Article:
Climate change concerns are becoming the biggest priority for shareholders, according to a study released by Ernst & Young on Tuesday morning.
Environmental and social concerns made up nearly 40 percent of all shareholder proposals for the first six months of 2013, outpacing concerns about how company boards are structured or compensation issues, which made up 29 percent and 18 percent of all proposals.
“Forward-looking companies are preparing for the low-carbon economy, assessing strategic risks and compliance considerations, increasing operational efficiency, identifying competitive advantages that can be gained through more sustainable business practices, and communicating these efforts to investors,” Ernst & Young wrote.
Energy companies are feeling the impact of this increased focus.
Exxon Mobil was sharply criticized at a shareholder meeting in May for its climate change policies. The company has opposed explicit greenhouse gas reduction goals, instead pushing for a carbon tax to help battle climate change.
Many companies are working hard to be more responsive to shareholder concerns.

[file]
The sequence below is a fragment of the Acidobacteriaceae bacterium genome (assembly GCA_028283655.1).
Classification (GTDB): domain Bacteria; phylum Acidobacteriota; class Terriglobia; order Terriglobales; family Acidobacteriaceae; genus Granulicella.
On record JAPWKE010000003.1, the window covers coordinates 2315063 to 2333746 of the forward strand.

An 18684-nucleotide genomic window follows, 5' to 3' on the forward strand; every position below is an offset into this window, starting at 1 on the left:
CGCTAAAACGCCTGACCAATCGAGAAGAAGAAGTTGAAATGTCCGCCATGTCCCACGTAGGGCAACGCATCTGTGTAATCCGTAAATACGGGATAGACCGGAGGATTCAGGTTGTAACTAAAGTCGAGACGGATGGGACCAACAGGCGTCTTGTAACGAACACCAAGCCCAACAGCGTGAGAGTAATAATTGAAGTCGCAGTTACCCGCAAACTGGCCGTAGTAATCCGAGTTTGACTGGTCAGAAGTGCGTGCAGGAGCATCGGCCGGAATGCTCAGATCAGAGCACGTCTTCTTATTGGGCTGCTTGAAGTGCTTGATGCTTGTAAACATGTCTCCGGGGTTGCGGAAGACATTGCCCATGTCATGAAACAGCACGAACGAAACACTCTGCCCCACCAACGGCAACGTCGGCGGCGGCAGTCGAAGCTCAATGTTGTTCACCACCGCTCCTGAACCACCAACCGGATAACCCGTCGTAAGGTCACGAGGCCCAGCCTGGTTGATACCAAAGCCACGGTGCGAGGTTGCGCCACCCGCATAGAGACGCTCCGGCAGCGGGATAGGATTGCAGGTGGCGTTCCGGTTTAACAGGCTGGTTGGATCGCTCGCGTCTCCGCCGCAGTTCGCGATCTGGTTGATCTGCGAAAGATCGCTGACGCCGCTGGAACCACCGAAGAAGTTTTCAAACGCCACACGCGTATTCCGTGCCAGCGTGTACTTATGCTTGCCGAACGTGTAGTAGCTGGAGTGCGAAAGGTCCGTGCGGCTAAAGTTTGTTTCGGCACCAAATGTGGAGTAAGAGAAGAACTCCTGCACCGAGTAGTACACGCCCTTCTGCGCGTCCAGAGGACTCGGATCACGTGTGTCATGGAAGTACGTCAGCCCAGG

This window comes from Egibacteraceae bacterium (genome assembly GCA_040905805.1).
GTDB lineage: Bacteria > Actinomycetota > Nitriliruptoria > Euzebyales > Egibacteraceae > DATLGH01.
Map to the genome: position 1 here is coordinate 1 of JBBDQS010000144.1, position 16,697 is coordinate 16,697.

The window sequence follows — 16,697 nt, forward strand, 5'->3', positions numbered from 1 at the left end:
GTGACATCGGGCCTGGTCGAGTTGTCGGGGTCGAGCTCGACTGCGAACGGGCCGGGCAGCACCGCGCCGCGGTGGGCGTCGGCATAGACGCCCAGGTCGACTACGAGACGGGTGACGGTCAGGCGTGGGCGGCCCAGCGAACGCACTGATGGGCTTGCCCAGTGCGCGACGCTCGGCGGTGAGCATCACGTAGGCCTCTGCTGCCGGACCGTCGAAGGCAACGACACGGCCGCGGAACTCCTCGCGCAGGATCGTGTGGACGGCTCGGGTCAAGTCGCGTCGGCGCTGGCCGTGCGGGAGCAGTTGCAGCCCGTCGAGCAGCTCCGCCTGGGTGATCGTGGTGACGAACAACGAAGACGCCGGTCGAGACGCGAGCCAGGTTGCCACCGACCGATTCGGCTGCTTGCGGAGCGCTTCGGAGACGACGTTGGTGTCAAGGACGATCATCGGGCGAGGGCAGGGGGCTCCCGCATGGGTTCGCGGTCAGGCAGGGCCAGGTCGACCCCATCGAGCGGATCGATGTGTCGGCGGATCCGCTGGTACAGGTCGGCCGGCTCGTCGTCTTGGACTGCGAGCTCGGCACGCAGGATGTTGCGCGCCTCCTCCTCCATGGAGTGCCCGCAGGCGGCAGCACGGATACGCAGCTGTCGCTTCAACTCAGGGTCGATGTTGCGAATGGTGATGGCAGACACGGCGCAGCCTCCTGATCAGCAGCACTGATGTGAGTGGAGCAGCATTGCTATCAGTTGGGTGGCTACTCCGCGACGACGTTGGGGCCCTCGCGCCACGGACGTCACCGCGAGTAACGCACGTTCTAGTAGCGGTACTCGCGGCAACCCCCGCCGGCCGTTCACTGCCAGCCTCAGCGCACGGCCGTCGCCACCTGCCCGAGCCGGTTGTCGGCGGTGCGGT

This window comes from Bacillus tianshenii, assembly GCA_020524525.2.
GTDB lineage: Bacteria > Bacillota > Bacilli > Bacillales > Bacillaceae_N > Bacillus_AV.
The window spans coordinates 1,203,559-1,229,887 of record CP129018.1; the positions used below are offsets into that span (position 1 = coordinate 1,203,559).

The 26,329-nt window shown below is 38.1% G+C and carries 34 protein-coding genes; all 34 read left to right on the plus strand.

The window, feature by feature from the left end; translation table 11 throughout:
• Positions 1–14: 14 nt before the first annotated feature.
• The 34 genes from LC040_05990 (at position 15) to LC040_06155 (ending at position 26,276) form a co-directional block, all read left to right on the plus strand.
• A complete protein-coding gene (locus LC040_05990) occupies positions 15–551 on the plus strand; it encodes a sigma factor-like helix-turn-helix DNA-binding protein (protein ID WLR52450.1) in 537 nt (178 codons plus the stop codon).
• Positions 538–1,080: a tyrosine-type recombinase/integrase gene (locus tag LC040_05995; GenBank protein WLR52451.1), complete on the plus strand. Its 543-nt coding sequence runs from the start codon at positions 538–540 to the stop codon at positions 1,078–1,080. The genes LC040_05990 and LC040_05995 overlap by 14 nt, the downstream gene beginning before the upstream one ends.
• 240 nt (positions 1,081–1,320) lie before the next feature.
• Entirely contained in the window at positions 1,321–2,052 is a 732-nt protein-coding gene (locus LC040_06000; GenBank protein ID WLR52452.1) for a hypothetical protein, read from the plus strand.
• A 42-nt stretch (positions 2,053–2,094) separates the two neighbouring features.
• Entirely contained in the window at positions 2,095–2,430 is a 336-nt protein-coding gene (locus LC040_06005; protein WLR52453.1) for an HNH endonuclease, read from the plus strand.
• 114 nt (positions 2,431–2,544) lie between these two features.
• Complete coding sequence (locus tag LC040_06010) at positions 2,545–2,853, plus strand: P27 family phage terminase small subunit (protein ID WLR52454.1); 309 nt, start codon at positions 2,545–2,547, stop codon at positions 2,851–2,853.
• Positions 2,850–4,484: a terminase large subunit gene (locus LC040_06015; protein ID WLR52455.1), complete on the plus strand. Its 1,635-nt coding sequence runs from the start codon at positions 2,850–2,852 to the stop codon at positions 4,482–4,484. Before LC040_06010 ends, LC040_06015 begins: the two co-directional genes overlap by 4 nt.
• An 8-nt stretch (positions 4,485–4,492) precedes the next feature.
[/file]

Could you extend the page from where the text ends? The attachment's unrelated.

“We have recently seen boards react to the increased amount of shareholder activism in the oil and gas sector, at Murphy Oil, Hess, and Occidental Petroleum,” said John M. White, portfolio manager for Triple Double Advisors, an energy-focused investment firm in Houston.
ConocoPhillips CEO Ryan Lance openly acknowledged the role of humans in climate change, speaking immediately after the company’s shareholder meeting in May. Lance said that Conoco is focusing on reducing emissions and is investing in improving its energy efficiency, but stopped shy of supporting greenhouse gas reduction targets for the energy sector.
Shareholder proposals have increased 6 percent in 2013 from the same time period last year.